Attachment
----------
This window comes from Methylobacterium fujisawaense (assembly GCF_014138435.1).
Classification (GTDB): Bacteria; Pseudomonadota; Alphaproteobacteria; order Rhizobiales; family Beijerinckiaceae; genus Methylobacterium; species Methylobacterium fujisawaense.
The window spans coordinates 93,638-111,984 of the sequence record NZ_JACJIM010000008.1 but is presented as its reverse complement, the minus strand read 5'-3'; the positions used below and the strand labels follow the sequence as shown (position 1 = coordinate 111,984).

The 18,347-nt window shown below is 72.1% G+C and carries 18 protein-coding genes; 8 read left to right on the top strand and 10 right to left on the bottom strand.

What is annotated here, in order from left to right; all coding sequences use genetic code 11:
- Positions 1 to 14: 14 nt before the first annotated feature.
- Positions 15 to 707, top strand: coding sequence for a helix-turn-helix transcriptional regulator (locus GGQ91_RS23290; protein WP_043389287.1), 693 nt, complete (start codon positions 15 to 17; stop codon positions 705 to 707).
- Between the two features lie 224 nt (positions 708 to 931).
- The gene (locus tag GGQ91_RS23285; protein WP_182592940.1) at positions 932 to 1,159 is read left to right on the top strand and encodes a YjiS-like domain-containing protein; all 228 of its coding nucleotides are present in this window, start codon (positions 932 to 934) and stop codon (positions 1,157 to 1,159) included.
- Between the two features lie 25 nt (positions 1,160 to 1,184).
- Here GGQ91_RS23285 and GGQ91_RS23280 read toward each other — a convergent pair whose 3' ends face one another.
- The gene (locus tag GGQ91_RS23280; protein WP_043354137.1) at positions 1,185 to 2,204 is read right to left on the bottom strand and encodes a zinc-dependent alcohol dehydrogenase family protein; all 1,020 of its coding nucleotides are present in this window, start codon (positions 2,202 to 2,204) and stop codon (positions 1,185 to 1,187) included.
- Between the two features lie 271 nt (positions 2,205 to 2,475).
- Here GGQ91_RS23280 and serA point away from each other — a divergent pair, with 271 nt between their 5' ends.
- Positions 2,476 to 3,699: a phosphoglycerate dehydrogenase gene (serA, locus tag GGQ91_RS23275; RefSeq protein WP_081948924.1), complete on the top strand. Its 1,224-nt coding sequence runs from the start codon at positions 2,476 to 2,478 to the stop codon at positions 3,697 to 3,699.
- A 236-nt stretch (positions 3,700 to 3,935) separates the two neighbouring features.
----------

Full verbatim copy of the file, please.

This window comes from Methylobacterium fujisawaense (assembly GCF_014138435.1).
Classification (GTDB): Bacteria; Pseudomonadota; Alphaproteobacteria; order Rhizobiales; family Beijerinckiaceae; genus Methylobacterium; species Methylobacterium fujisawaense.
The window spans coordinates 93,638-111,984 of the sequence record NZ_JACJIM010000008.1 but is presented as its reverse complement, the minus strand read 5'-3'; the positions used below and the strand labels follow the sequence as shown (position 1 = coordinate 111,984).

The 18,347-nt window shown below is 72.1% G+C and carries 18 protein-coding genes; 8 read left to right on the top strand and 10 right to left on the bottom strand.

What is annotated here, in order from left to right; all coding sequences use genetic code 11:
- Positions 1 to 14: 14 nt before the first annotated feature.
- Positions 15 to 707, top strand: coding sequence for a helix-turn-helix transcriptional regulator (locus GGQ91_RS23290; protein WP_043389287.1), 693 nt, complete (start codon positions 15 to 17; stop codon positions 705 to 707).
- Between the two features lie 224 nt (positions 708 to 931).
- The gene (locus tag GGQ91_RS23285; protein WP_182592940.1) at positions 932 to 1,159 is read left to right on the top strand and encodes a YjiS-like domain-containing protein; all 228 of its coding nucleotides are present in this window, start codon (positions 932 to 934) and stop codon (positions 1,157 to 1,159) included.
- Between the two features lie 25 nt (positions 1,160 to 1,184).
- Here GGQ91_RS23285 and GGQ91_RS23280 read toward each other — a convergent pair whose 3' ends face one another.
- The gene (locus tag GGQ91_RS23280; protein WP_043354137.1) at positions 1,185 to 2,204 is read right to left on the bottom strand and encodes a zinc-dependent alcohol dehydrogenase family protein; all 1,020 of its coding nucleotides are present in this window, start codon (positions 2,202 to 2,204) and stop codon (positions 1,185 to 1,187) included.
- Between the two features lie 271 nt (positions 2,205 to 2,475).
- Here GGQ91_RS23280 and serA point away from each other — a divergent pair, with 271 nt between their 5' ends.
- Positions 2,476 to 3,699: a phosphoglycerate dehydrogenase gene (serA, locus tag GGQ91_RS23275; RefSeq protein WP_081948924.1), complete on the top strand. Its 1,224-nt coding sequence runs from the start codon at positions 2,476 to 2,478 to the stop codon at positions 3,697 to 3,699.
- A 236-nt stretch (positions 3,700 to 3,935) separates the two neighbouring features.